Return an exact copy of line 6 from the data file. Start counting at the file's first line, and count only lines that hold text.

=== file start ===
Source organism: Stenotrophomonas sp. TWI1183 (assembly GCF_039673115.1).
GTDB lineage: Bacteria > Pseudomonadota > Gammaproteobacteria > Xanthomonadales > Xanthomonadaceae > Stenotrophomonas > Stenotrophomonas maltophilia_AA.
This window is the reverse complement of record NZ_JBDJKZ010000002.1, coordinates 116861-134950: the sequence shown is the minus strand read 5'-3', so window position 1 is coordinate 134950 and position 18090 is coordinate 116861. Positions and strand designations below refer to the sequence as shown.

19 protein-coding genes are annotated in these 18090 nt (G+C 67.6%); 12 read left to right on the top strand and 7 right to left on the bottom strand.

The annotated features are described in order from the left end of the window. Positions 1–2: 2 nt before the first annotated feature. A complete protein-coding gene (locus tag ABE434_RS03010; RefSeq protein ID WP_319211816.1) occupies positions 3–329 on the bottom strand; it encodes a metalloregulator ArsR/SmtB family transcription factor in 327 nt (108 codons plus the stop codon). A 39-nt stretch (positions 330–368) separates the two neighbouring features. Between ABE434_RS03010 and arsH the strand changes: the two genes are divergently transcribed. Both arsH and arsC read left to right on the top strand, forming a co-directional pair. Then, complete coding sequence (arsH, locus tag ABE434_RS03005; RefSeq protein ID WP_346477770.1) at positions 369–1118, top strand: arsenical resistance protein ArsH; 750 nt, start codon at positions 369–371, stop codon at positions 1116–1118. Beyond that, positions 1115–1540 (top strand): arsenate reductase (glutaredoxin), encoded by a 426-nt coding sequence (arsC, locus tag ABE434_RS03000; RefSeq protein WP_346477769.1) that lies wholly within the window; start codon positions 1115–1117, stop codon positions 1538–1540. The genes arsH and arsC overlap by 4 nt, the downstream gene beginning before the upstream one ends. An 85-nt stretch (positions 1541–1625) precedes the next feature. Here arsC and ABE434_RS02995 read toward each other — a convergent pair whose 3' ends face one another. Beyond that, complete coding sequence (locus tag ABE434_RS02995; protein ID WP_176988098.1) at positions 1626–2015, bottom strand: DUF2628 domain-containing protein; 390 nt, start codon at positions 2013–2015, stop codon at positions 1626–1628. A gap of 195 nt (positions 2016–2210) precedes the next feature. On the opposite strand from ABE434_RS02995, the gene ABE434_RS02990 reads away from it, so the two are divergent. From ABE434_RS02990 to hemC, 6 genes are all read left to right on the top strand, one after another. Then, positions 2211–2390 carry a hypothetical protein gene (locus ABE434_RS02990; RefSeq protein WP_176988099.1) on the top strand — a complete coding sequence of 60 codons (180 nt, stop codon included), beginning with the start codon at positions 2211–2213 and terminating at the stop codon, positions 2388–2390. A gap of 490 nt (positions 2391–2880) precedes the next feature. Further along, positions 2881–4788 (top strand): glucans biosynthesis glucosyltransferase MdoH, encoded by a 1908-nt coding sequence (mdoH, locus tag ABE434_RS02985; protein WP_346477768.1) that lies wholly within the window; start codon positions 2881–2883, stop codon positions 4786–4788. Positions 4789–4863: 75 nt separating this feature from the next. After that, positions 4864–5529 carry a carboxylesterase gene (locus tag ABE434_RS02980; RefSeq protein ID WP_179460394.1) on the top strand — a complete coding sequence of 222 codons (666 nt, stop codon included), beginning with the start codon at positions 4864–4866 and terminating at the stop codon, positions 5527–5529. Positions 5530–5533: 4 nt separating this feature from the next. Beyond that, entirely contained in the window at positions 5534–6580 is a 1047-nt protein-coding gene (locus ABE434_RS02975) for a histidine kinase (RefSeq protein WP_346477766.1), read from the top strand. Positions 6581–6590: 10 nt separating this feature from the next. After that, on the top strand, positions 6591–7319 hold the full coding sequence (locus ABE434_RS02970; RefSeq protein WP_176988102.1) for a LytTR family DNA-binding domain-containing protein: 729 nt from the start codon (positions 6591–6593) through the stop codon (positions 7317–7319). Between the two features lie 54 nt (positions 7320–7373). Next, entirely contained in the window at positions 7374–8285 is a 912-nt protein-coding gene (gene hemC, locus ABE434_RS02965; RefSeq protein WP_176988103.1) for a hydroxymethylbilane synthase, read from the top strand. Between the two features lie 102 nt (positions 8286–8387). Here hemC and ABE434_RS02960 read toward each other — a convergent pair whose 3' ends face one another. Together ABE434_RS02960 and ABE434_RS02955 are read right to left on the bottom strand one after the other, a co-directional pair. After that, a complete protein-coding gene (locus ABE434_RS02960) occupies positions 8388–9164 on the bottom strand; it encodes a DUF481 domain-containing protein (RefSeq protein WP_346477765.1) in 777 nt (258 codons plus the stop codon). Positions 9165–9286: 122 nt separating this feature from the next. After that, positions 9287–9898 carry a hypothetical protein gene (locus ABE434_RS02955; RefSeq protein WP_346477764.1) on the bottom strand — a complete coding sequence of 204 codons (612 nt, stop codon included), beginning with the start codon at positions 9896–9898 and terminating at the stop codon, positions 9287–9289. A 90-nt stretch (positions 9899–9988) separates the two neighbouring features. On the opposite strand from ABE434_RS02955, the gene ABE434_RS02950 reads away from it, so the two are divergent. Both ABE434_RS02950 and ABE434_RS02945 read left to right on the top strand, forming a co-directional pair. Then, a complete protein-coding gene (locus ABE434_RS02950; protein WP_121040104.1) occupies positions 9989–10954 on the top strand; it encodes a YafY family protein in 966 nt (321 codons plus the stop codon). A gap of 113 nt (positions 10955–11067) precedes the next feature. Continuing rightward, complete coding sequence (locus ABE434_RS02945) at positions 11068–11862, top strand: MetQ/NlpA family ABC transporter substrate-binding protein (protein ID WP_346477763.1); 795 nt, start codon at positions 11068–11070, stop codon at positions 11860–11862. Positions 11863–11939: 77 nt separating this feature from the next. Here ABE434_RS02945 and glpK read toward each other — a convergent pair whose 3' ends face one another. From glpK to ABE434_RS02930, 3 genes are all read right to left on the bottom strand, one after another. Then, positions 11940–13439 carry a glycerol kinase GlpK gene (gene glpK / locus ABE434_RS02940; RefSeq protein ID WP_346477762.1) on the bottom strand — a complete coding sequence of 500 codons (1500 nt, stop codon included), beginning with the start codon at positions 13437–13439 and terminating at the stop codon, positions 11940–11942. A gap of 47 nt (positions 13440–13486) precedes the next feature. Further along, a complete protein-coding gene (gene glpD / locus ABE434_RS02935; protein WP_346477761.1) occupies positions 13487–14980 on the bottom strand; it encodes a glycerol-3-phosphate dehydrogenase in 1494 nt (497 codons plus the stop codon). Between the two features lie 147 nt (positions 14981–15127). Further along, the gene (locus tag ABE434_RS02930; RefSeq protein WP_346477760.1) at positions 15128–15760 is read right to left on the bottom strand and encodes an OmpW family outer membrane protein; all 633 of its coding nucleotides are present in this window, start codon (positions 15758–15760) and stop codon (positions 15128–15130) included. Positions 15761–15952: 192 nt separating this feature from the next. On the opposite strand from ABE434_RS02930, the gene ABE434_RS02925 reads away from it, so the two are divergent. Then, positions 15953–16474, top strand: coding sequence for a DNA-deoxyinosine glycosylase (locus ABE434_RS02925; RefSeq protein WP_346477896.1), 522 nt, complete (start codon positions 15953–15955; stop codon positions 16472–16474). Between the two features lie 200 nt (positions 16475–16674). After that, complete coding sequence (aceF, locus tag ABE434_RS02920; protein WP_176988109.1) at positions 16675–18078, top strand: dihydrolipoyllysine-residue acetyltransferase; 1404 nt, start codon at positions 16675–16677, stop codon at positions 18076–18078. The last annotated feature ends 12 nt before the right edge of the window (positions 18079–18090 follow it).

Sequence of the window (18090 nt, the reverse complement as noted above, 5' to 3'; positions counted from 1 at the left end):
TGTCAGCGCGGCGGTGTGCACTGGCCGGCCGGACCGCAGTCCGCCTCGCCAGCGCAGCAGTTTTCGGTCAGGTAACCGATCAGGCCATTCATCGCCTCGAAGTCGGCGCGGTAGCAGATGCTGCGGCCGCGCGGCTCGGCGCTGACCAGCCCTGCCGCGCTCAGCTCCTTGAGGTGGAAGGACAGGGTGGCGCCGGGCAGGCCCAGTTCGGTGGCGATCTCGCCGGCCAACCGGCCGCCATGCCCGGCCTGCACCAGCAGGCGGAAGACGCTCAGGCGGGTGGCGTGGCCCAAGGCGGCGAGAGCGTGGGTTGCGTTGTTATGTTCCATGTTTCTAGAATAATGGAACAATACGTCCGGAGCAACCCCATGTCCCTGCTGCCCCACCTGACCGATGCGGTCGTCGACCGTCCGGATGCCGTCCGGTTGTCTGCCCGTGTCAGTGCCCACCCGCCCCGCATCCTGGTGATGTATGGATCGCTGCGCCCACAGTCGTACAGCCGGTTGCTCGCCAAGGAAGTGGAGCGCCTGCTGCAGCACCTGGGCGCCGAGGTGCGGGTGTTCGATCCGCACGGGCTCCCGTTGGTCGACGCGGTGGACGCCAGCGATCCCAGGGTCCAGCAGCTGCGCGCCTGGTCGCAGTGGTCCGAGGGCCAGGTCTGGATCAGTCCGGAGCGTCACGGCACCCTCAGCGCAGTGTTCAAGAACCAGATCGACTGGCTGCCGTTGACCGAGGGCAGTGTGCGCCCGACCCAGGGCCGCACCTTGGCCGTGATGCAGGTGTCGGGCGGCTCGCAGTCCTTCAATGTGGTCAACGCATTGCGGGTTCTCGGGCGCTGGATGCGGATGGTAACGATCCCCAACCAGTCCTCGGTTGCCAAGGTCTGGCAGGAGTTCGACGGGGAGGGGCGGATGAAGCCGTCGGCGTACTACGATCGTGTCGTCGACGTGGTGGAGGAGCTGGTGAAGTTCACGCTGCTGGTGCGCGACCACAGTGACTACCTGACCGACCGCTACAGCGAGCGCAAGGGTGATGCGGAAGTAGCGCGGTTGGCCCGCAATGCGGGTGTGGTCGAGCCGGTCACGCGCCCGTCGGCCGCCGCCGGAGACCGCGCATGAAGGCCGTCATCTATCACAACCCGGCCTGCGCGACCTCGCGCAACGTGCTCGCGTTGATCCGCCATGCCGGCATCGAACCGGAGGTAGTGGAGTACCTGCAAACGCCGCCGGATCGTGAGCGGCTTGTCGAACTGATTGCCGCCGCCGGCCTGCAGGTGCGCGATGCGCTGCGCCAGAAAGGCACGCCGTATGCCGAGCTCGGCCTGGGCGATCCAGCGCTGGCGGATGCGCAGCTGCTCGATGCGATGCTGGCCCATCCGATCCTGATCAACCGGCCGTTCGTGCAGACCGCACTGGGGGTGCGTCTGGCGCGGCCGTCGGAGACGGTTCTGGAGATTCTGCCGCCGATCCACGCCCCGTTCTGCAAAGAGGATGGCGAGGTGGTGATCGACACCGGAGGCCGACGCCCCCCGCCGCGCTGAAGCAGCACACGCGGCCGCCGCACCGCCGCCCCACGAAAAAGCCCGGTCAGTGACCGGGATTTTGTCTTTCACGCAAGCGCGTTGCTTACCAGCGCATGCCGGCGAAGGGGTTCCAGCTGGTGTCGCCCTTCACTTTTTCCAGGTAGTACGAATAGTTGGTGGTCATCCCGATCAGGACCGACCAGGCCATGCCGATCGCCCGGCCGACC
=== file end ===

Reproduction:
Sequence of the window (18090 nt, the reverse complement as noted above, 5' to 3'; positions counted from 1 at the left end):